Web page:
After all that, we’re right back where we were when we began the day.
The Red Sox dropped the first game of today’s doubleheader against the last-place Orioles, but they brought their bats for the nightcap. On the strength of 20 hits, they pushed their Wild Card lead back to two games with an 18-9 victory.
This was a brutal game to watch for many reasons. Brian Matusz, who was making his first start since September 5, gave up six runs over 1 2/3 innings to fall to 1-8 on the season. The young left-hander now has a 10.68 ERA this season, which is the worst ever for a pitcher with a minimum of 10 starts in a season. The previous record holder? Roy Halladay in 2000.
Things weren’t much better with John Lackey. Despite getting 11 runs of support, he couldn’t even qualify for the win. Lackey was pulled in the fifth inning after allowing eight runs on 11 hits and two walks. And had a pretty nasty stare for Terry Francona on the way out. His ERA jumped from 6.19 to 6.49 in the no-decision. If Erik Bedard can’t make it back, it really looks like Alfredo Aceves would be Boston’s third starter in a potential playoff series.
Anyway, this night was about the bats for Boston. Of note, Conor Jackson hit a grand slam and Jacoby Ellsbury went 3-for-6 with an inside-the-park home run. Dustin Pedroia went 3-for-4 with four RBI while Adrian Gonzalez and Marco Scutaro also had three hits.
The Red Sox will play five of their final eight games against the Orioles. And after watching tonight’s pathetic performance, Red Sox fans should feel pretty good about that. The Rays will open a four-game series against the Yankees tomorrow night. They play seven of their final 10 games against the Bombers.
If you are old enough and lame enough as I am, you may have lurked around on sabermetic message boards in the 1990s. If you did, you may have heard of Sherri Nichols, who back in the day, was a significant contributor to the advancement of statistical analysis, particularly defensive analysis.
While it’s probably better that not everyone is as old and nerdy as me, the downside of it is that most people haven’t heard of Nichols and know nothing about her contributions. That changes today with Ben Lindbergh’s excellent analysis of Nichols and her work over at The Ringer, which I recommend that you all read.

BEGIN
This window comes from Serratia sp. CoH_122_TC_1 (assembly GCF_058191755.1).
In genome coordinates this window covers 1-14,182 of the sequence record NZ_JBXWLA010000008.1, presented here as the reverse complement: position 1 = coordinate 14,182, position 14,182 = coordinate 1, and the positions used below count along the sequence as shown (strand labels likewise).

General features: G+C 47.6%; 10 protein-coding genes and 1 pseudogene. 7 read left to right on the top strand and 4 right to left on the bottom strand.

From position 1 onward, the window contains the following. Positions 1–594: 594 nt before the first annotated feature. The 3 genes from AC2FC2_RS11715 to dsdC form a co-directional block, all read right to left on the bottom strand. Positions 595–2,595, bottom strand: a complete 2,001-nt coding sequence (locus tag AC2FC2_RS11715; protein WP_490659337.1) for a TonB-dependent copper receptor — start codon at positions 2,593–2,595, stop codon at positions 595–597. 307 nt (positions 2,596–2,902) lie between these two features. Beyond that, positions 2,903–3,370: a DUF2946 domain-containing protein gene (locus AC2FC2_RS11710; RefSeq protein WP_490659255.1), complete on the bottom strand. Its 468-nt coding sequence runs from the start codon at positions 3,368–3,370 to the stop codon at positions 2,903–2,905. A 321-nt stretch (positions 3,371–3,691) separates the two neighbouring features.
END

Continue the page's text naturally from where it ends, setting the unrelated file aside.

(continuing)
The short version: Nichols is the one who planted the seed about on-base percentage being valuable in the mind of Baseball Prospectus Founder Gary Huckabay, back in the late 80s. She’s also the one most responsible for the rise of zone-based defensive metrics in the 1990s, such as Defensive Average, which she created and which served as the basis for other such metrics going forward. She also played a critical role in the development of RetroSheet, which collected almost all extant box score and play-by-play information going back to the turn of the 20th century, thereby making so much of the information available at Baseball-Reference.com and FanGraphs possible. A key contribution there: making the information free and available to everyone, rather than closing the underlying data off as proprietary and either charging for access or keeping it in-house like some recent data collectors have chosen to do. Ahem.
A larger takeaway than all of Nichols’ contributions is just how loathe the baseball community was to listen to a woman back then. I mean, yeah, they’re still loathe to listen to women now, as indicated by the small number of women who hold jobs in baseball operations departments, but back then it was even worse, as evidenced by Lindbergh’s stories and Nichols’ anecdotes.
A great read and a great history lesson.